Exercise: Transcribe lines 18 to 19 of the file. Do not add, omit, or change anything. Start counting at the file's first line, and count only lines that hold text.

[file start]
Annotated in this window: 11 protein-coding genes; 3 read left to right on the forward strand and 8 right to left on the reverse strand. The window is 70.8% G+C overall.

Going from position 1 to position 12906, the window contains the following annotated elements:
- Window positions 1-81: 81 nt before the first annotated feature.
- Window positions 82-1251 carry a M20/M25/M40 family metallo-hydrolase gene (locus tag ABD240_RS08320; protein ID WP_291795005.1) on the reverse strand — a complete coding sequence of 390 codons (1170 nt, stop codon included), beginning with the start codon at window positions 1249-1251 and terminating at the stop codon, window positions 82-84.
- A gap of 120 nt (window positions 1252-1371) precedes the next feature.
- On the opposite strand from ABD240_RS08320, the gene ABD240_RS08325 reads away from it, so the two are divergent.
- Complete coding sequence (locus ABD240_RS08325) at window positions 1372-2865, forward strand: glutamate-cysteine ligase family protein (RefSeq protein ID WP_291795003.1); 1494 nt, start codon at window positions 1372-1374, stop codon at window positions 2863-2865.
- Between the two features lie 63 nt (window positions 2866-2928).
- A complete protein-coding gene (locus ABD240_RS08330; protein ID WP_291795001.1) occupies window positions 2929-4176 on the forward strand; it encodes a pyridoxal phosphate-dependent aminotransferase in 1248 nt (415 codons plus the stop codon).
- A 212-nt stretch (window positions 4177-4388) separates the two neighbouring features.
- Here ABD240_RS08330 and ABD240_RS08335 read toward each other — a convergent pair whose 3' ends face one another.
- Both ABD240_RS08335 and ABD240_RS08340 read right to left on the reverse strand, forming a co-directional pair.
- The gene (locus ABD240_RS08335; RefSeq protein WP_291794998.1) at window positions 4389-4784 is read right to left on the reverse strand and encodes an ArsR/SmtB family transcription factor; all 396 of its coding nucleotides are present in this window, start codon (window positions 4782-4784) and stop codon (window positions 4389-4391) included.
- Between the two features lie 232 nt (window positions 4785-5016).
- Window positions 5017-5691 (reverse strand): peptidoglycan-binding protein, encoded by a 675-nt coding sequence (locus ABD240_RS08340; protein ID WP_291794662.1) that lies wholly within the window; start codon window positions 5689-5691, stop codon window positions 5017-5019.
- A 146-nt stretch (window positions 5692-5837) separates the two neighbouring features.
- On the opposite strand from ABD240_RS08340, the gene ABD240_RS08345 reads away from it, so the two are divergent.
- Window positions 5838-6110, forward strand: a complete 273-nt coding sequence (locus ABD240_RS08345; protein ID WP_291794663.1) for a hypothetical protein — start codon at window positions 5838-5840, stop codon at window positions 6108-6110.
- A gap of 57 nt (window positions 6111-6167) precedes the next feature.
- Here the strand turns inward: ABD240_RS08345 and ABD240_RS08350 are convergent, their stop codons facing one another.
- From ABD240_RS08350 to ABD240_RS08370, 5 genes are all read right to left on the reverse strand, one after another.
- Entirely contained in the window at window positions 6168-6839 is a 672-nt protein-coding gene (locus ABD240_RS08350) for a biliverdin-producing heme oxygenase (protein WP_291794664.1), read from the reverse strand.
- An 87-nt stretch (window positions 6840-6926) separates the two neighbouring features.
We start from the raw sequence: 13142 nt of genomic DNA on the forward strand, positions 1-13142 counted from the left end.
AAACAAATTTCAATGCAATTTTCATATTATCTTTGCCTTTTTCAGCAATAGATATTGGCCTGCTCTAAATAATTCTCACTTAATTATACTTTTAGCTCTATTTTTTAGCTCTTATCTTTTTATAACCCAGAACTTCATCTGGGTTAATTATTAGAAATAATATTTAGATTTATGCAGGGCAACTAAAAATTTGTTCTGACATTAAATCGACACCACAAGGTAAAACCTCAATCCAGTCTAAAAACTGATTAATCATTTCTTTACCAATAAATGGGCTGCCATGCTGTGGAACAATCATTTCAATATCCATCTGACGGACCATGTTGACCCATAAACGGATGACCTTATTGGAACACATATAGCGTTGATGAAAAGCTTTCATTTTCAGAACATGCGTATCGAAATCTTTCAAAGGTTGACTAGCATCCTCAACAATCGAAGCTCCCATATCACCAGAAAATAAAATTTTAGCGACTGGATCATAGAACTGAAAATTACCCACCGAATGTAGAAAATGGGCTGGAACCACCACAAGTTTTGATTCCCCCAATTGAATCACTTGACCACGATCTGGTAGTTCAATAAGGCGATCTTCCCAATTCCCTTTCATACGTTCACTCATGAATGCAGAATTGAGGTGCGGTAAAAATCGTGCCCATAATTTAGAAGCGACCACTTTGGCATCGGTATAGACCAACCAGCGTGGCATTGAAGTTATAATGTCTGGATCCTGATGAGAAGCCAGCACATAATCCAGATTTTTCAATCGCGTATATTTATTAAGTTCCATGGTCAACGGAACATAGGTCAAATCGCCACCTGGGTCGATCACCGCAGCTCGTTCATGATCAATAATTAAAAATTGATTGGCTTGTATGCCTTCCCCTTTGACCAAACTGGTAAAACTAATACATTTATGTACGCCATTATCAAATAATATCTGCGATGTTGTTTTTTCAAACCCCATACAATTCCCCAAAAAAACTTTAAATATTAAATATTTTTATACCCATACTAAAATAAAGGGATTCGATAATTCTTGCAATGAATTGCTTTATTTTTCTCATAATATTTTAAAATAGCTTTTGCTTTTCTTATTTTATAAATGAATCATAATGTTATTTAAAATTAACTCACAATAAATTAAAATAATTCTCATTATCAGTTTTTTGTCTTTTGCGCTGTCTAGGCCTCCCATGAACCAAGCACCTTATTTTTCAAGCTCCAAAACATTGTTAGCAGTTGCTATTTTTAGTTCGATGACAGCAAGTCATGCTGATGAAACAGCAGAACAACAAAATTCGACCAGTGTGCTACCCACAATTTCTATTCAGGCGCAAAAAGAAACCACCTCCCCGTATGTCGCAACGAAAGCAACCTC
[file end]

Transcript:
- Window positions 5838-6110, forward strand: a complete 273-nt coding sequence (locus ABD240_RS08345; protein ID WP_291794663.1) for a hypothetical protein — start codon at window positions 5838-5840, stop codon at window positions 6108-6110.
- A gap of 57 nt (window positions 6111-6167) precedes the next feature.